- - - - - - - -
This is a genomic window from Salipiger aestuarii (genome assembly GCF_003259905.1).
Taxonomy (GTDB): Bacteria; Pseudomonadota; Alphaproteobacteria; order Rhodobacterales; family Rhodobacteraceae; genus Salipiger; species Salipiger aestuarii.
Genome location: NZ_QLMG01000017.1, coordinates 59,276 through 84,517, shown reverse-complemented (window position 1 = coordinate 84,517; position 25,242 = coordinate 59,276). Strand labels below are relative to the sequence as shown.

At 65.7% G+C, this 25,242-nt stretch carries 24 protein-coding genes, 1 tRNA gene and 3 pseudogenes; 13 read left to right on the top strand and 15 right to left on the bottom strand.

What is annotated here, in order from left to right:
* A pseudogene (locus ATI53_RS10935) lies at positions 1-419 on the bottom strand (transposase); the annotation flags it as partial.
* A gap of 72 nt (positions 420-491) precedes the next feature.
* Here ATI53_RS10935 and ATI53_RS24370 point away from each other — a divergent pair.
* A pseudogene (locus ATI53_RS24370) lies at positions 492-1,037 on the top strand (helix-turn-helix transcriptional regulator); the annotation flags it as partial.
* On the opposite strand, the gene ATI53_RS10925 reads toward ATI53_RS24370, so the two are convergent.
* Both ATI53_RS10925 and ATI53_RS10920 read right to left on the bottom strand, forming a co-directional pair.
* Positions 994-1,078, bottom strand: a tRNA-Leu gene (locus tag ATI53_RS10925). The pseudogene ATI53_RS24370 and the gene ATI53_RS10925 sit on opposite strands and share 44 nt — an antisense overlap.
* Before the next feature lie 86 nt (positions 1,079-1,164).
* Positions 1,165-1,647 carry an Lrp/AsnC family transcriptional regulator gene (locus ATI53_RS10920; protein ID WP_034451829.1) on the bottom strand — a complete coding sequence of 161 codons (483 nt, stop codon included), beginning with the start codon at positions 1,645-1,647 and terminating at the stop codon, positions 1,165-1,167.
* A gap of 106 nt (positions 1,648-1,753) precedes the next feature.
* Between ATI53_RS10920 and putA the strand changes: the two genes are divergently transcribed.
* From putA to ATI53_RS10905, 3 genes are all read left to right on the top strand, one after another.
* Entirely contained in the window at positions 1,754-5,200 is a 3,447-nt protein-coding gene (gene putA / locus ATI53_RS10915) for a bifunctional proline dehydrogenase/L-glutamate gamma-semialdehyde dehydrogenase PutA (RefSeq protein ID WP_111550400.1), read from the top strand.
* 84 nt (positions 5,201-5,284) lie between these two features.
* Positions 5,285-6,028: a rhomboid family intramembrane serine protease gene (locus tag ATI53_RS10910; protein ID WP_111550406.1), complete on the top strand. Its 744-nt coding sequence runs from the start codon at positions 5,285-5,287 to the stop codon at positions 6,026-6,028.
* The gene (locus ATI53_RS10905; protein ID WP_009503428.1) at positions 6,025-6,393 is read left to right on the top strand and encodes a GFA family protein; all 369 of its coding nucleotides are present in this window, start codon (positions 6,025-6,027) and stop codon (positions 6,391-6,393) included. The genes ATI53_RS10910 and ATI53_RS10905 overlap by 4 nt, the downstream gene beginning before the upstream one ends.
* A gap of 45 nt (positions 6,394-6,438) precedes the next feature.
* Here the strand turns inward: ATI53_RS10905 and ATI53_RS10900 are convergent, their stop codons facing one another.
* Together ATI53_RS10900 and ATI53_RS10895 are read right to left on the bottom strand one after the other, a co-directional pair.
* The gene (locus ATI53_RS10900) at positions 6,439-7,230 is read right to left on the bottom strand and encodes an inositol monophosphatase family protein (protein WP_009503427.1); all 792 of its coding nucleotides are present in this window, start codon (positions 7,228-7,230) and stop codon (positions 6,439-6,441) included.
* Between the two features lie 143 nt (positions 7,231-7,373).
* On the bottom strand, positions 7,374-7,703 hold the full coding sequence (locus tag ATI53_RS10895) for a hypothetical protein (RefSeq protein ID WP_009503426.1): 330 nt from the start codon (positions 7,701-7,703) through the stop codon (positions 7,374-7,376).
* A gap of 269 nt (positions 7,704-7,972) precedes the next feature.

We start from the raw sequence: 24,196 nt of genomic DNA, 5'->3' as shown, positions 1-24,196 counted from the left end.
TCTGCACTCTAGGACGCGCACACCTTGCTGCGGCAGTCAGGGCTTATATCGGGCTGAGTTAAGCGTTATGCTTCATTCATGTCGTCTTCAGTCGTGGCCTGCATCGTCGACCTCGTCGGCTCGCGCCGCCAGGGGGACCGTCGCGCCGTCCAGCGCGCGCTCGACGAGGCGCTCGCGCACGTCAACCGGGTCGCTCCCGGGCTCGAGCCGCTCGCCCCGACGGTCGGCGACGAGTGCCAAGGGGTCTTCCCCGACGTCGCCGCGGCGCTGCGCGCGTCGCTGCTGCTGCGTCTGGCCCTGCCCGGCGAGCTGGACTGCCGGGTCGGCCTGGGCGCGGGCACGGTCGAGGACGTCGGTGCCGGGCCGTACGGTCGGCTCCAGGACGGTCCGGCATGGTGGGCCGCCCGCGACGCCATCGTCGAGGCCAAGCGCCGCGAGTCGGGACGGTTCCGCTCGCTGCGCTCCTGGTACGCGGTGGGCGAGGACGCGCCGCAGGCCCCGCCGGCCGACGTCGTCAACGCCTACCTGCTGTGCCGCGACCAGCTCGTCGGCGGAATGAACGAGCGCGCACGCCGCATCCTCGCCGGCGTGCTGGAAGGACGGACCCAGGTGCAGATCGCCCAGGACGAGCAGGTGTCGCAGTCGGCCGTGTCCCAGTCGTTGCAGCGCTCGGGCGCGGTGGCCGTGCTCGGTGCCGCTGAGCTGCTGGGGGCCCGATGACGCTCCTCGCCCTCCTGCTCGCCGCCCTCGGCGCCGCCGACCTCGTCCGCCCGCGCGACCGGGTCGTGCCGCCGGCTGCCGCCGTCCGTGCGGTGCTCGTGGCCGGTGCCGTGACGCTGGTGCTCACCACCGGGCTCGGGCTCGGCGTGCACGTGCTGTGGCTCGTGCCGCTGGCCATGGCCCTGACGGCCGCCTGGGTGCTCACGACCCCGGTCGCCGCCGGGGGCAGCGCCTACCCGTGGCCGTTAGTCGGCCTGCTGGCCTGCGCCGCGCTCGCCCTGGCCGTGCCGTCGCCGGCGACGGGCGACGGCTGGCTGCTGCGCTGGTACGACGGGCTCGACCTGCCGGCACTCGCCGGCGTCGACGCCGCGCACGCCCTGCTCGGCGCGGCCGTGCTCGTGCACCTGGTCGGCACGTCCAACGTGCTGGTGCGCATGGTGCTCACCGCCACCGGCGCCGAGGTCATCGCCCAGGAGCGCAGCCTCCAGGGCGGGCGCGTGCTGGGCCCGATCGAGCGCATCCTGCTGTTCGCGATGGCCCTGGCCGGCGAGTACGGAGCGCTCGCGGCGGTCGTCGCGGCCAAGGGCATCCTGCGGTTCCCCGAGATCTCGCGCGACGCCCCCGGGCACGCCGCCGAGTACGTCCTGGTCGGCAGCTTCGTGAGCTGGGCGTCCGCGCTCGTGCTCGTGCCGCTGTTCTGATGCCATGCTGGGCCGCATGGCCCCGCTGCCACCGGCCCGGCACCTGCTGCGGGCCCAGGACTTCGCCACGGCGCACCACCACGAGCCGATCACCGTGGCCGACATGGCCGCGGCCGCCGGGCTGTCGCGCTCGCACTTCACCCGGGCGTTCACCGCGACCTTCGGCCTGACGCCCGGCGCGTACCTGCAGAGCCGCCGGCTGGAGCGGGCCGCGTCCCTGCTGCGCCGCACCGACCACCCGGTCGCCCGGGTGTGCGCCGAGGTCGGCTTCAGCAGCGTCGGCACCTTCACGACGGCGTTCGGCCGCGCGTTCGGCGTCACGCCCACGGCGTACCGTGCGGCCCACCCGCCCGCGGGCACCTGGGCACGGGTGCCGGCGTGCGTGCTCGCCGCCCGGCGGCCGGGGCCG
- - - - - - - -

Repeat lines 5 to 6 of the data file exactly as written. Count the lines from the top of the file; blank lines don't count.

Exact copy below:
What is annotated here, in order from left to right:
* A pseudogene (locus ATI53_RS10935) lies at positions 1-419 on the bottom strand (transposase); the annotation flags it as partial.